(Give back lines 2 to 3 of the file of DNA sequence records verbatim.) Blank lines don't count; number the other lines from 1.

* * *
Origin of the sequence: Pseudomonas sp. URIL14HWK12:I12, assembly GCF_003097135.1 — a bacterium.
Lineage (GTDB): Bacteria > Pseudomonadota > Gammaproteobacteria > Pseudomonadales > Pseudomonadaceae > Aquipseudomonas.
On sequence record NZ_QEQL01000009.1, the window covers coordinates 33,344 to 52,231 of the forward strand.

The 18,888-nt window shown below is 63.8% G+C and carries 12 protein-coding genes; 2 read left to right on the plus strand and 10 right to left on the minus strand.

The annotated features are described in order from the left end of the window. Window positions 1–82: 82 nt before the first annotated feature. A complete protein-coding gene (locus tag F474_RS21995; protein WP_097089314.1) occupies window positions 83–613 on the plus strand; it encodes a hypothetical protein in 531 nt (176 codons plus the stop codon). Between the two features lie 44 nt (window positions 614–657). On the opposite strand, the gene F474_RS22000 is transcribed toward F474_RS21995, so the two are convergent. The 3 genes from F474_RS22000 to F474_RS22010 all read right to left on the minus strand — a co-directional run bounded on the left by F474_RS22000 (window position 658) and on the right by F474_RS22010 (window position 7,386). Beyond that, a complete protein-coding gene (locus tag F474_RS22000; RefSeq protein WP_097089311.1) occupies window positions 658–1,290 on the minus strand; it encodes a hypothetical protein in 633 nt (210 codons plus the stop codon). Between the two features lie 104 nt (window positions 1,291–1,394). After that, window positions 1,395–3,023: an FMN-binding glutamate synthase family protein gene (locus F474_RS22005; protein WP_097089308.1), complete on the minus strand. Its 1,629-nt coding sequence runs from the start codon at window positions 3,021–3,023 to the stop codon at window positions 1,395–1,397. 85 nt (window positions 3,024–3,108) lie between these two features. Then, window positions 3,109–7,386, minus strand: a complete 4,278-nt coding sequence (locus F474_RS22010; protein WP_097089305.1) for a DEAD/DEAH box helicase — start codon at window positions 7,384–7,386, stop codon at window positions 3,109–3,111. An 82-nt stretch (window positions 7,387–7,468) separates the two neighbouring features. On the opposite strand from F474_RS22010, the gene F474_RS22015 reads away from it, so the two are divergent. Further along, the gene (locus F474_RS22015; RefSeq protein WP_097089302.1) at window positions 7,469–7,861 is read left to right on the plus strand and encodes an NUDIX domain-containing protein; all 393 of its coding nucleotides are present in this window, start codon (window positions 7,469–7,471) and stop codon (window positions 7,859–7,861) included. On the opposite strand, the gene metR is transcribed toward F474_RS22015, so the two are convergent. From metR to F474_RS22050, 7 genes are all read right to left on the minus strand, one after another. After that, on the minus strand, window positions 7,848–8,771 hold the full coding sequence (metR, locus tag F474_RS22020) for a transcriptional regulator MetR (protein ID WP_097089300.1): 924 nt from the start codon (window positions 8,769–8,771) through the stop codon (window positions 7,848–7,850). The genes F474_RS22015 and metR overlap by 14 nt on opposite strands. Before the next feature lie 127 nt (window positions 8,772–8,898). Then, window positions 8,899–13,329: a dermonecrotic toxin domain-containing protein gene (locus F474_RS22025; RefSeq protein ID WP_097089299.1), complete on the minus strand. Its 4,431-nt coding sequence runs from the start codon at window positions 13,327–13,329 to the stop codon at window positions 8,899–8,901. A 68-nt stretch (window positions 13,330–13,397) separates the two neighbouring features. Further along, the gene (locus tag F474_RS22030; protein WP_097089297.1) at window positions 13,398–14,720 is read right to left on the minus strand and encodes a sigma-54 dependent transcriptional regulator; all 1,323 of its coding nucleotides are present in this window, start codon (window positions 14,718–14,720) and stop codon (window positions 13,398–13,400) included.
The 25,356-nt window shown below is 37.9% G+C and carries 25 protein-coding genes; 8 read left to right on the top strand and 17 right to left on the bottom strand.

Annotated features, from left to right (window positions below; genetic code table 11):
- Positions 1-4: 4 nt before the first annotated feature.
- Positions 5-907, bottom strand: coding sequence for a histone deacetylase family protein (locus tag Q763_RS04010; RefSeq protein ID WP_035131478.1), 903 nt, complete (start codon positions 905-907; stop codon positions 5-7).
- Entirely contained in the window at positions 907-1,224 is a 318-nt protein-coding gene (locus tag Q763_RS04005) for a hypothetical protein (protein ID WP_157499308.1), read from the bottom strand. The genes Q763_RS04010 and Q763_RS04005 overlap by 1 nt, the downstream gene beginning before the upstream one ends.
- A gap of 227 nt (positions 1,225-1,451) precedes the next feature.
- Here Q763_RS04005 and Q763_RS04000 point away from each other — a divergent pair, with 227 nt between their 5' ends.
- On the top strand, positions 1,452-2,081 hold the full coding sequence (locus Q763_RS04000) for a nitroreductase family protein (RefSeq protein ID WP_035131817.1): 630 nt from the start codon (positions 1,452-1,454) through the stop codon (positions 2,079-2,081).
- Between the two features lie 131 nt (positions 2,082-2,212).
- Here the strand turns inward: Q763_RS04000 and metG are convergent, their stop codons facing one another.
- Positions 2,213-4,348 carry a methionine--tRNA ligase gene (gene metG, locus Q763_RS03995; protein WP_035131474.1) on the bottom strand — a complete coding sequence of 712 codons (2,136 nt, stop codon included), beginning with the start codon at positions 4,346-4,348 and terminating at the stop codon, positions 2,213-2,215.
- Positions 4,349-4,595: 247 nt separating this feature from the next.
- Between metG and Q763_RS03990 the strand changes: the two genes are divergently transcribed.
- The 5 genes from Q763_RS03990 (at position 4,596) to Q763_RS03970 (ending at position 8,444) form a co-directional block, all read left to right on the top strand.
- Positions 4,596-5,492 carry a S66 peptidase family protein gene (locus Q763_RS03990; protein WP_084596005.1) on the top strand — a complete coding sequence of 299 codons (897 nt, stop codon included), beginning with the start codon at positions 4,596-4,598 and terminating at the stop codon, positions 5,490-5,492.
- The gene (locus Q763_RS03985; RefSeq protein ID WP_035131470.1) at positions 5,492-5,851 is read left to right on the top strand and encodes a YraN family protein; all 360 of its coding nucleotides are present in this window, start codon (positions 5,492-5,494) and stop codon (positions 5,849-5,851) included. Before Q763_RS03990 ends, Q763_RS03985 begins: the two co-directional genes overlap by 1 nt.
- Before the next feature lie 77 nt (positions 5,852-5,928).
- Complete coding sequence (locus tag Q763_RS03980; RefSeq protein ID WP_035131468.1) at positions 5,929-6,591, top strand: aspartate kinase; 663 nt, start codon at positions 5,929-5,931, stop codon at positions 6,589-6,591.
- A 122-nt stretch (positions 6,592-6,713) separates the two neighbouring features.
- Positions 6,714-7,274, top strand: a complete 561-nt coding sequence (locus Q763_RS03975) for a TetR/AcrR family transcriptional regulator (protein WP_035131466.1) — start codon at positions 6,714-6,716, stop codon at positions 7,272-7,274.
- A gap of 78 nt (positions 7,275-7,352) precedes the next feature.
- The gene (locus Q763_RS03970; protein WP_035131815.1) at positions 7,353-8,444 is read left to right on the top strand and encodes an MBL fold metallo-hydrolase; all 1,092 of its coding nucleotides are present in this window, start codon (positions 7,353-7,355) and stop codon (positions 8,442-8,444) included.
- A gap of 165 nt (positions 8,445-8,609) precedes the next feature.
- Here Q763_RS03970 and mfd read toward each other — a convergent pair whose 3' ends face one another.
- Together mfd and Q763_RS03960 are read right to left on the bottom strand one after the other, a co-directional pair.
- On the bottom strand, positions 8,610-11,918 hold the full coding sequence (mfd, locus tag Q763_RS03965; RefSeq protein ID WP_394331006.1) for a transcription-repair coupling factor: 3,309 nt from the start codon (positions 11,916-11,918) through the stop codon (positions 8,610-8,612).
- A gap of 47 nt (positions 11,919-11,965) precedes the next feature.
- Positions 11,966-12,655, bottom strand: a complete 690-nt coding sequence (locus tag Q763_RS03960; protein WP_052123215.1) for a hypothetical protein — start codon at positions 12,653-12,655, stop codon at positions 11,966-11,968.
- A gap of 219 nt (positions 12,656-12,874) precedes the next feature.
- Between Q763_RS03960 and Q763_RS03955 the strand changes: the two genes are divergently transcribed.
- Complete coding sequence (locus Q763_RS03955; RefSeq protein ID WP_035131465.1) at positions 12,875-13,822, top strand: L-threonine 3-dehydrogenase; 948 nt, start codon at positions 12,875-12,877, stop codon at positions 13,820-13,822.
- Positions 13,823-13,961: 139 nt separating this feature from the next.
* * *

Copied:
Lineage (GTDB): Bacteria > Pseudomonadota > Gammaproteobacteria > Pseudomonadales > Pseudomonadaceae > Aquipseudomonas.
On sequence record NZ_QEQL01000009.1, the window covers coordinates 33,344 to 52,231 of the forward strand.